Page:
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Multi-polar world, organized around at least 4 poles (what are they)
Emergence of a triad of power after successive versions of imperialism (which 3 countries)
however, what is the problem with this view and its use in predicting future powers?...
4 poles: US, Europe, Japan, and China
Emergence of triad among US, European Union, and Japan
1. This vision doesnt take into account the policies that Washington deploys to undermine the diverse projects that might eventually threaten its hegemony
- 2. Its problematic to predict the emergence of new economic powers simply on the basis of economic growth rates
- - consequences for the planets ecological equilibrium and the pursuit of growth also has the clear potential to trigger conflict with the countries of the triad
Contrasting legacies of the chinese revolution - Exceptional trajectory
3 decades of Maoism produced an exceptional level of growth - would not have been possible without the economic, political, and social foundations that were laid down in the preceding period
Contrasting Legacies of the Chinese Revolution - Workshop of the World or market socialism...???
- peripheral capialism
- market socialism
while economic power formerly rested on the world's great powers, today the imperialism of the triad is based on new monopolies, notably the control of technology, the flows of finance, access to natural resources, weapons
- - China, India and Brazil are building tomorrow's peripheral capitalism - a threat to the triad?
- - China is already the workshop of the world
-In contrast, a path toward a socialist alternative will be longer and different from the paths imagined by the Second and Third Socialist International
- Market socialism
- (the attempt to reconcile features of the socialist poltical structures, such as a one party state and a concern for social justice, with a capitalist economy) could then consititute the first phase
Lenin vs Marxist ideology
Marxism ideology - linear vision of history - all societies have to pass through before being capable of aspiring to socialism
Lenin ideology - had a vision that placed more emphasis on the transformation of eastern rebellions into revolutions
Russian revolution (led by whom, effect on ppl and peasantry, economy?)
- effect on peasantry, context -what allowed them to either unify or caused them to fall apart?
- how different from china?
- Russian revolution - lead by a party that was deeply rooted inthe working class and radical "intelligentsia"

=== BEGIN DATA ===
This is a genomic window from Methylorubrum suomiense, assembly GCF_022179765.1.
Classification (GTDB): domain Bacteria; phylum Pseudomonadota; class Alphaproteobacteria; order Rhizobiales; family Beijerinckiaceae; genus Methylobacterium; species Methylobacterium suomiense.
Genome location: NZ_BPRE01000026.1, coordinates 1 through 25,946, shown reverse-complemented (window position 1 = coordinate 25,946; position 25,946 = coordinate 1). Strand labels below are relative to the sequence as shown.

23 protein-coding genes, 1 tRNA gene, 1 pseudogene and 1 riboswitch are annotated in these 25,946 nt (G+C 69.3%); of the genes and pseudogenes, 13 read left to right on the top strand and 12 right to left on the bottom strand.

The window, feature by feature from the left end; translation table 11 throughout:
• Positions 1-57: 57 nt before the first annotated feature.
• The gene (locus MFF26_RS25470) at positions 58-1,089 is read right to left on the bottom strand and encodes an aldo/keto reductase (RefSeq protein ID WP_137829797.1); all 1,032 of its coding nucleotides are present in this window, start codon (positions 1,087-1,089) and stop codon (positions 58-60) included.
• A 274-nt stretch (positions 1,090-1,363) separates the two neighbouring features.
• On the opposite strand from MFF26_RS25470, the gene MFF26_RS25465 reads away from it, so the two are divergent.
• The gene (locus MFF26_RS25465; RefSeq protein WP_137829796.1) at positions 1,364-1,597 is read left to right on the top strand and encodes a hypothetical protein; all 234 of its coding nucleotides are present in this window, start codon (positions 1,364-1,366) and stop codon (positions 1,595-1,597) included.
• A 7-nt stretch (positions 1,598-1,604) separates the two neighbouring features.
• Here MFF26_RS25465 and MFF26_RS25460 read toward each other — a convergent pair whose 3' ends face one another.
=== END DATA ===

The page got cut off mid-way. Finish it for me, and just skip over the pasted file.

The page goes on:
- - fulfilled the dream of Russian peasants to become landowners. However, the market itself inevitable increased eocnomic and social differentiation within the peasantry.
- Chinese revolution
- - guaranteed strong alliance btw the poor and middle peasantry
- - War of resistance against japanses aggression allowed the formation of a united front led by the communists
- different from russia inthat a radical peasant revolution rejected the very idea of private property in land and replaced it withthe guarantee of equal access to land for all peasants --> obstacle of agrarian capitalism.
The success of Maoism
-collectivization not imposed through violence like Stalinism was
- -goal of relative equality in the distribution of incomes between peasants and workers within these classes and between them
- -achievements laid down the ground for subsequent development successes of post-Maoist china from 1980
- - contrasted with development choices taken by the Soviet Union
Failures of Maoism
-Its successes did not irreversibly resolve the question of long-term success of socialism
- - could not maintain growth without expanding the internal market at the same time as opening to external markets
- - mao tried to shift the tide in favor of socialism through the Cultural Revolution (1966-74) - thought he could rely on the "youth" to lead this correction in the course of the revolution
What legacy did Maoism leave?
Maoism contributed decisively to setting the parameters of the pitfalls and challenges posed by the expansion of globalized imperialism/capitalism...
Conclusion: states want independency (to become active actors in shaping global order), nations want liberalization (development and modernization) and people want revolution (socialism)
China's Capitalist Project
(how does this compare to choice of ruling class in Russia?)
- China's ruling class has chosen the capitalist route
- Market socialism is now a shortcut that allows them to gradually put in lace the fundamental structures and institutions of capitalism
- This method is opposed to the one adopted by the ruling class in Russia, who accepted the simultaneous negotiation of the revolution and the evolution that followed it, which allowed it to reconstruct itself as the new bourgeoisie class
- chinese ruling class knows that people are attached to socialist values and that they must move towards capitalism slowly
- the structure of the worldwide capitalist project an its degree of stability are the products of "historical compromises", socialist alliances defining the hegemonic blocs that succeed eachother during the process of establishing the system
New Alliances in China during the Capitalist Project